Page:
Time for a Reboot

(Photo Credit)

Hello again!

Yes, it has been awhile. My bad.

This post has been a long time coming, and I’m embarrassed to even type it out, but… I’ve neglected you.

I sincerely apologize.

My professional day-job can often be demanding, and a project came up this year that was all-encompassing. This made it very difficult to spend any “free” time on this blog and related projects.

It’s the harsh reality of trying to balance a career/full-time work, while also trying to hustle on the side.

It’s particularly painful when you know the very thing you’re neglecting is what you’d rather be spending your time on. Anyone who’s trying to follow a passion or turn a hobby into a business – while also making sure the bills are paid in the meantime – know this nagging feeling all too well.

It happens. And I’m not saying it won’t happen again. But it’s a reality-check to myself that I need to work harder to make this sustainable (within the context of my existing lifestyle), without having to resort to extended periods of absence.

Let’s consider this a mid-year “reboot”. Or at the very least, just me giving myself a boot-in-the-ass to get going again 😉


Thriving on Neglect

Sometimes funny things happen when you’re not paying attention.

Like how this blog increased its visitors by over 950%!!

analytics traffic v2_cropped

During the first 6 months of this blog, between September 2014 and March 2015, when I was publishing approximately one post per week – I would only receive just over 110 unique visitors per month. I would lightly monitor traffic, but not stress over it, given the site is still new, and I was going to write regardless.

During the most recent 4 month period that I had to step away from writing, between April and August, monthly traffic increased over 14x – to about 1,600 visitors per month. Yes, these are still relatively small potatoes compared to some blogs, but it’s not nothing.

To me, the increase in visitors is huge; but looking at the analytics as a whole, there is a noticeable reduction in the quality of the traffic – fewer pages [visited] per session, lower average session duration and a higher bounce rate. These are indicative of people visiting a site, seeing little new content or engagement, and then leaving (maybe never to return again!) Nonetheless, I am overwhelmed with gratitude toward anyone who stumbles upon Testing the Muse.

It’s common knowledge that webpages, particularly blogs, rank higher on search results if they are updated regularly (i. timely) and have good content, relative to what people are searching (ii. relevant).

Unlike a trusty houseplant, I’m positive any blog wouldn’t thrive on neglect for very long. I take this brief surge in interest as the search engines catching up with my earlier content. Hallelujah!


Welcome new Subscribers

As a by-product of increased traffic, our subscriber base grew by 70%!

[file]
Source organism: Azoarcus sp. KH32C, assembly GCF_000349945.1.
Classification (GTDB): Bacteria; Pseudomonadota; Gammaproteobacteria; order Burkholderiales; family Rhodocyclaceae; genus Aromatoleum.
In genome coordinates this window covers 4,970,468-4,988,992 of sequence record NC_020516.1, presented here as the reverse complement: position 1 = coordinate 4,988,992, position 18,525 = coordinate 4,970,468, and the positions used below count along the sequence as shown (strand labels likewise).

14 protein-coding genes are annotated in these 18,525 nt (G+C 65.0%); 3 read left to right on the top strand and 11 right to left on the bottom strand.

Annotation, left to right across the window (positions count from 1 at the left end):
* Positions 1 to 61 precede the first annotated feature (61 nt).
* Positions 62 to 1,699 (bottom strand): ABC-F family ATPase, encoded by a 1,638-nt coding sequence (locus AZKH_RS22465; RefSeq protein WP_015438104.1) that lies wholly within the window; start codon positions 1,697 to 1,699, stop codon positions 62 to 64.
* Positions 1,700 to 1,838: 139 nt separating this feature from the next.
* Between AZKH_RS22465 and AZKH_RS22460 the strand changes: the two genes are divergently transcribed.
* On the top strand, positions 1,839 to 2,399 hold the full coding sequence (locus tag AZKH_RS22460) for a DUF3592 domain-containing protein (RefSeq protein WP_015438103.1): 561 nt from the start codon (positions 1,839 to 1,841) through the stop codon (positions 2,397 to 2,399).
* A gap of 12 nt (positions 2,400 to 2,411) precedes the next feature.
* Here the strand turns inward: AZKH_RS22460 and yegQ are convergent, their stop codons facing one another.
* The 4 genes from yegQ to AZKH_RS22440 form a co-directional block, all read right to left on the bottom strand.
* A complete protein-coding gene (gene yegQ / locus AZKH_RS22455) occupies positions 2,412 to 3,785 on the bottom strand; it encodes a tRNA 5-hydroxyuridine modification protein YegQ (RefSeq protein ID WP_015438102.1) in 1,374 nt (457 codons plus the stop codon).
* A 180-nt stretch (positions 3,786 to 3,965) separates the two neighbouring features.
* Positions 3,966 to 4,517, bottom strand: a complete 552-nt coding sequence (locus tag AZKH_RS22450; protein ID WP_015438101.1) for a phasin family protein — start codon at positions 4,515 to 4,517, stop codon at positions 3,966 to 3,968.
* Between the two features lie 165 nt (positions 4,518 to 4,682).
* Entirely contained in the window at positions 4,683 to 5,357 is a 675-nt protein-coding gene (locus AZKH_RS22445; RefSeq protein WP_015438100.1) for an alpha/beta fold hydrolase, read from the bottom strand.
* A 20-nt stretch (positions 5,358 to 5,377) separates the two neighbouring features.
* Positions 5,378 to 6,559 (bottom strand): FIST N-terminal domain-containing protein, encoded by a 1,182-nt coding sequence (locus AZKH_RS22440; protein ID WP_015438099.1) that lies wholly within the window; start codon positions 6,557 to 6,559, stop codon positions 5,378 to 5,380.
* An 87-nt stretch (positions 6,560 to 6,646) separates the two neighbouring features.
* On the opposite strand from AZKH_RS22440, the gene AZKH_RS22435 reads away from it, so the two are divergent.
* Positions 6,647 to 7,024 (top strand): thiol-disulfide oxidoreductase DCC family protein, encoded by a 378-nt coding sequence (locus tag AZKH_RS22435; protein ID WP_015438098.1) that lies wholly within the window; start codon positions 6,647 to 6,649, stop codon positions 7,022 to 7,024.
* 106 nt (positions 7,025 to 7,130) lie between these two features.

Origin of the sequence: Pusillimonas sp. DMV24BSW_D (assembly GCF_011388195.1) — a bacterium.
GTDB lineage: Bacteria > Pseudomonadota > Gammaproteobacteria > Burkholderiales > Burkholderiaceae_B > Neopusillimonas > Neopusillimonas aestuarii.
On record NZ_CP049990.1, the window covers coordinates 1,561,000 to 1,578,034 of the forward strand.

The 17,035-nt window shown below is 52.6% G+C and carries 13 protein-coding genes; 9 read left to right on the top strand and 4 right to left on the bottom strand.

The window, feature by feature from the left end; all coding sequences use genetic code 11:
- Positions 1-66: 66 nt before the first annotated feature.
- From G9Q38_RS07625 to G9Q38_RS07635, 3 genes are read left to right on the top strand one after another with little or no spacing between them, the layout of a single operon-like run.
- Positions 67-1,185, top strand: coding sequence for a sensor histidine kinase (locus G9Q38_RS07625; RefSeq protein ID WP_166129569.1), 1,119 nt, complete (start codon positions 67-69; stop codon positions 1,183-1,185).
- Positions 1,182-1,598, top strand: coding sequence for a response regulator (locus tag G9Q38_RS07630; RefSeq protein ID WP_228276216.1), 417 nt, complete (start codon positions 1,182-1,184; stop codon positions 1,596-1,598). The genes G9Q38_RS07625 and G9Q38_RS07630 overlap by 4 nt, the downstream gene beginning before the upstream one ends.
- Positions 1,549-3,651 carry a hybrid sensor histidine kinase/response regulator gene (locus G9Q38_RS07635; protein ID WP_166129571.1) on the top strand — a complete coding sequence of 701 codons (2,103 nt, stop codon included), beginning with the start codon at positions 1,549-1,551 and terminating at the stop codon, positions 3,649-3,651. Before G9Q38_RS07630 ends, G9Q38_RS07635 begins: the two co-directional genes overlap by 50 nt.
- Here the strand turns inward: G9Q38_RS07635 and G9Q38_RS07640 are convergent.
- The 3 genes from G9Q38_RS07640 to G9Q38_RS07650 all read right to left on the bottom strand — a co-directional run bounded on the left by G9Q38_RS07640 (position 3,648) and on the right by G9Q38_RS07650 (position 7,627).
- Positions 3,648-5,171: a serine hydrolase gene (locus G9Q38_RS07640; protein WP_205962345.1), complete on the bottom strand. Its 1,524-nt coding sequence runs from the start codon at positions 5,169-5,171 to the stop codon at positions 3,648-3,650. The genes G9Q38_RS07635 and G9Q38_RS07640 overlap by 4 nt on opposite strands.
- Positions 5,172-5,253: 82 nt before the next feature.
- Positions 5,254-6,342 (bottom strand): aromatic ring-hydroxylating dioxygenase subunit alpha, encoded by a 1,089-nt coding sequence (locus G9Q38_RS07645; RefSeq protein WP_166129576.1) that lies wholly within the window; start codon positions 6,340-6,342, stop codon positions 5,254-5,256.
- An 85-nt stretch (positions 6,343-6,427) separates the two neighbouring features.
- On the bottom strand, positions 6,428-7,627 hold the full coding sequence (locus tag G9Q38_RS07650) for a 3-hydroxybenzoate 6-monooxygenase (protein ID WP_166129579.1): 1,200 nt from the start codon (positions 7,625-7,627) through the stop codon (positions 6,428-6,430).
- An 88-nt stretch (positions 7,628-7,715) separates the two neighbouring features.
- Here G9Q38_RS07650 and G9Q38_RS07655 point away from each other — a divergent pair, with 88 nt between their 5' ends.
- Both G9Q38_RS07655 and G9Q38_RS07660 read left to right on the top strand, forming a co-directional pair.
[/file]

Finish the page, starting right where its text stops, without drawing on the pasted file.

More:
So I want to take this opportunity to thank each and every one of our subscribers, and in particular those who joined within the last several months while I was hibernating.

Thank you for coming along for the ride and hanging in there while I got my act together.



Make no mistake about it – my hiatus was not the result of a loss of motivation or a lack of prioritization. It’s actually the result of prioritization; unfortunately there are other, more pressing issues that needed greater attention.

But how do you make sure that you’re still moving forward, even in bite-sized pieces, on other projects that aren’t [as] pressing, but are still nonetheless important?

This question made me realize that I need to put a better system in place for those times where working on these extracurriculars won’t be easy. Putting in work on the side needs to be sustainable, so it doesn’t drop off your priority list entirely.

Some things I aim to change in order to make my blogging more sustainable:

  • Target publishing posts bi-weekly (rather than weekly);
  • Make peace with smaller posts, rather than always striving for longer articles;
  • Take one deliberate action related to the blog or blog-related project, every day of the week; and
  • Make writing habitual by attempting to write at least one paragraph every weekday.

It’s a start. At the very least, it’s more of a committed structure than what I started with 10 months ago.

I have even considered outsourcing some blog-related activities to free-up some of my own time. Hiring a Virtual Assistant was even a goal of mine for this year (see my Plans for 2015). But that ain’t happenin’ now – not this year, anyway.

I’ve learned a ton this year, but one lesson rings truest – if you don’t have enough time to complete a task yourself, you likely don’t have enough time to train, supervise or otherwise direct someone else to do it for you. And to be paying them at the same time?! Ugh. When delegating work, you seriously need to be fully engaged with that team, at least in the beginning.

Perhaps something still to consider in the future; but for now, let’s get back to business.

What tips or tricks do you use to stay focused, organized and/or motivated?  Please leave a comment below!

Humbly yours,


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